Of course, it would only make sense to execute an automated performance test after the build and a functional smoke (happy flow) test completed successfully. This requires integration between the build system, the functional testing system and the automated performance system.
Integrate performance tests into teams
In our organization, automated performance tests had been created and maintained by Frank and me, making ourselves be like bottlenecks. But how do we get an agile team to be keen on test results if they did not create the tests themselves, and if they can’t determine if the tests succeeded or failed immediately?
In August 2016, Frank embedded into the RES ONE Workspace (Agent) development team that built a renewed version to make sure performance was equal or better than the existing version. I embedded into the development team that builds a new RES ONE Workspace (Portable) Relay Server, again to compare performance against the existing version. To be able to continue to work on the test framework, and still do some work for other teams, we contributed a maximum of 50% of our time each day. Both our test development work and the testing itself became part of the scrum process. It did really help to get teams interested in test results!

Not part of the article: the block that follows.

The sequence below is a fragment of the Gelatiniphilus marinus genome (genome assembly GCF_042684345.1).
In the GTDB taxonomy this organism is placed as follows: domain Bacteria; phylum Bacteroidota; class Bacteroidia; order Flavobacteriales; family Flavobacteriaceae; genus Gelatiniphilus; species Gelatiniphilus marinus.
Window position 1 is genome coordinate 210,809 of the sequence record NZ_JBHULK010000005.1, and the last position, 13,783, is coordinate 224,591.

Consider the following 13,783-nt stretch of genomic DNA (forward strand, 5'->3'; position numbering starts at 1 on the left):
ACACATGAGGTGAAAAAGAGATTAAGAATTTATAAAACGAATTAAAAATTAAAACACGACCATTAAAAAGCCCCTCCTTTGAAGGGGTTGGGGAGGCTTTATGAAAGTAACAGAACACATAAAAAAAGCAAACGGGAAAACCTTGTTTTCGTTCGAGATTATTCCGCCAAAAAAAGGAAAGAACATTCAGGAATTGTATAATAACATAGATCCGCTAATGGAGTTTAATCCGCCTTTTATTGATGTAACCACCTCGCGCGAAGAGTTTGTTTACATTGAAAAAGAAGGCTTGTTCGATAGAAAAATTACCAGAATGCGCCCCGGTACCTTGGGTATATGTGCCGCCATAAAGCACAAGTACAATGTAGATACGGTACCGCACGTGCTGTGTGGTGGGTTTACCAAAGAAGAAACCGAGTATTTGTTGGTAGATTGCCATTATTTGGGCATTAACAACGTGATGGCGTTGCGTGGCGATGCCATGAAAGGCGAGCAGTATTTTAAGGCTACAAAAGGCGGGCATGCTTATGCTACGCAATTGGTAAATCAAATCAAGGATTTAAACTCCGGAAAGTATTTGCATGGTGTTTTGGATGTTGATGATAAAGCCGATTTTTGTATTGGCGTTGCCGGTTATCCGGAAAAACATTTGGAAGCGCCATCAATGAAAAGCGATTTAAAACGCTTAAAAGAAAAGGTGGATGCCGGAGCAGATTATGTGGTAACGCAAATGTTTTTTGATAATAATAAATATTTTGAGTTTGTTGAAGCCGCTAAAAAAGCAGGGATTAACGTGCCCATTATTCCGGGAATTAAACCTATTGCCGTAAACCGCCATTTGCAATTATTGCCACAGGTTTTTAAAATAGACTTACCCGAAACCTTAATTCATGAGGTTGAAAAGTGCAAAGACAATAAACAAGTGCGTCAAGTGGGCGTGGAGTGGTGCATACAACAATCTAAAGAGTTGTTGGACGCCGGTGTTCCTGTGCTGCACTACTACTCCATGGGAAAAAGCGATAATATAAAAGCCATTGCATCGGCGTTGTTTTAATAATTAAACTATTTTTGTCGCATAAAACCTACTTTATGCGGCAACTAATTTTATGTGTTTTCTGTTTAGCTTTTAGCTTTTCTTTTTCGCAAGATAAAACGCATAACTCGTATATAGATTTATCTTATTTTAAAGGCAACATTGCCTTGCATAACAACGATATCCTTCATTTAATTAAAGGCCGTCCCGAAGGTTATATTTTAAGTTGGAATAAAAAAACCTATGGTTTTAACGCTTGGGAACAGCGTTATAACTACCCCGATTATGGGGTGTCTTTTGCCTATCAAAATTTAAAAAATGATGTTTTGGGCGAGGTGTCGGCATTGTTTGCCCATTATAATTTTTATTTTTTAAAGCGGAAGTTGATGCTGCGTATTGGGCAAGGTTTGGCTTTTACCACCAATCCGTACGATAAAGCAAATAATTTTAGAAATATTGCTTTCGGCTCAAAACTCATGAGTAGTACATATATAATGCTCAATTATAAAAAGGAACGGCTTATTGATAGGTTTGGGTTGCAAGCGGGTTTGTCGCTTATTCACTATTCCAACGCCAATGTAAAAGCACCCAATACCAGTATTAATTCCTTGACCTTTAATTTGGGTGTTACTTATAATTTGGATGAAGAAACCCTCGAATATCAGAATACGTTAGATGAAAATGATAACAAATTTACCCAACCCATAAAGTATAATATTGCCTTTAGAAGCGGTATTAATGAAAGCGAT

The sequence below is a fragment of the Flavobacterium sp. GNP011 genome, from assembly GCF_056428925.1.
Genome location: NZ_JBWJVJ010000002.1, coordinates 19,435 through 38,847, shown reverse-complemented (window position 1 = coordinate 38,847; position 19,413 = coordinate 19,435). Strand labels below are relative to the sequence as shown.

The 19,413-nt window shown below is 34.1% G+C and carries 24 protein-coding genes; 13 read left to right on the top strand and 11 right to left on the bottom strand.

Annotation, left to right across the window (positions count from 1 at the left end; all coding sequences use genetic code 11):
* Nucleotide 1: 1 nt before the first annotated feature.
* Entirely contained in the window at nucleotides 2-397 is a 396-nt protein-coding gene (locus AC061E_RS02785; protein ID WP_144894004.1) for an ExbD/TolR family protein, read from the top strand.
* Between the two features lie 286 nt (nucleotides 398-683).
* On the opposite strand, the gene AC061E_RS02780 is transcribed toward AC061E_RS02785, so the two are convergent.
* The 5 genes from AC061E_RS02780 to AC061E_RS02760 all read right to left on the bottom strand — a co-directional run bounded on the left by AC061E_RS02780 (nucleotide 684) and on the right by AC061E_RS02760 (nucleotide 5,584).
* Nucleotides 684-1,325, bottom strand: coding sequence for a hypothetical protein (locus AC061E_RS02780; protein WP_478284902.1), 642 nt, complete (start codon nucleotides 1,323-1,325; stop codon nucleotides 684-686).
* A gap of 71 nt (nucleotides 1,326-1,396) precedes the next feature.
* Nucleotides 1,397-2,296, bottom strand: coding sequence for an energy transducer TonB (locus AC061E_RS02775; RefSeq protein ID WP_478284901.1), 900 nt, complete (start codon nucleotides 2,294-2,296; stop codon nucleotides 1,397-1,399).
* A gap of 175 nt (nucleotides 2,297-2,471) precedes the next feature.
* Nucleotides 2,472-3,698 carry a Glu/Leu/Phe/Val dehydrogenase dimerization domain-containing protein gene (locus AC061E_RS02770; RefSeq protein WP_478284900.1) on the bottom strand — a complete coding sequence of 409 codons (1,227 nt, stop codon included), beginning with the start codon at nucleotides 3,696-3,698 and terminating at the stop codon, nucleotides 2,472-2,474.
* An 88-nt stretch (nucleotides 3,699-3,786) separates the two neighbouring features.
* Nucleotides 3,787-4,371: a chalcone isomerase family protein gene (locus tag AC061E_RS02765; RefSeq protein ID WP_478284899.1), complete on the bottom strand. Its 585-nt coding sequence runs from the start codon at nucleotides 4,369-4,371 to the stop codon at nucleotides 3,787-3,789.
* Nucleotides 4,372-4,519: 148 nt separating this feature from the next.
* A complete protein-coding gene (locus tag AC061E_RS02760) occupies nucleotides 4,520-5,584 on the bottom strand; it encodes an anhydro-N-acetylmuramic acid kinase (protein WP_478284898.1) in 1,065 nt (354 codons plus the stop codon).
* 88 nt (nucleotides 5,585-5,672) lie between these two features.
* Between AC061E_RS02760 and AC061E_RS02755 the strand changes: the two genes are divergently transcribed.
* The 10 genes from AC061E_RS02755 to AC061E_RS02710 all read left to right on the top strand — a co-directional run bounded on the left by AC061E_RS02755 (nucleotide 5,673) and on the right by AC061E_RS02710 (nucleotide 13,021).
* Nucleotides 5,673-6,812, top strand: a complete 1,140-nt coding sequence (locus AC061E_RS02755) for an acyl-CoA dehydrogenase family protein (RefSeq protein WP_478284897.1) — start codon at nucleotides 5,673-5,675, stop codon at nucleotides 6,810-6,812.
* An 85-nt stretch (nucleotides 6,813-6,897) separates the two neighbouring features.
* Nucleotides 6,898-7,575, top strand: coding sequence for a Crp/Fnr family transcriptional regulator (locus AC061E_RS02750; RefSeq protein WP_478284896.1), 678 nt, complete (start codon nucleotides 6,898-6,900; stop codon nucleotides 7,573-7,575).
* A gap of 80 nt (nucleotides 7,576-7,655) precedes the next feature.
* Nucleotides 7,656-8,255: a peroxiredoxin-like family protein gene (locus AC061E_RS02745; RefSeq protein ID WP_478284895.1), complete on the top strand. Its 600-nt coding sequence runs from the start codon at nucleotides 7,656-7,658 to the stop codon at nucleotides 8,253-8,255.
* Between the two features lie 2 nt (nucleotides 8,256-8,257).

However, we were not able to add logic to our developed automated performance tests to report simple success or failure. Perhaps we focused too much on a generic solution, where a system is intelligent enough to interpret and compare graphs, and raise a flag if the difference from yesterday’s graphs becomes too large. I guess something like that requires AI. But it is an important problem that will need to be solved. Without that ability, there’s always a human required to look through the pictures and classify results. Guess who…. right, that’s us, the two friendly guys that created all those tests…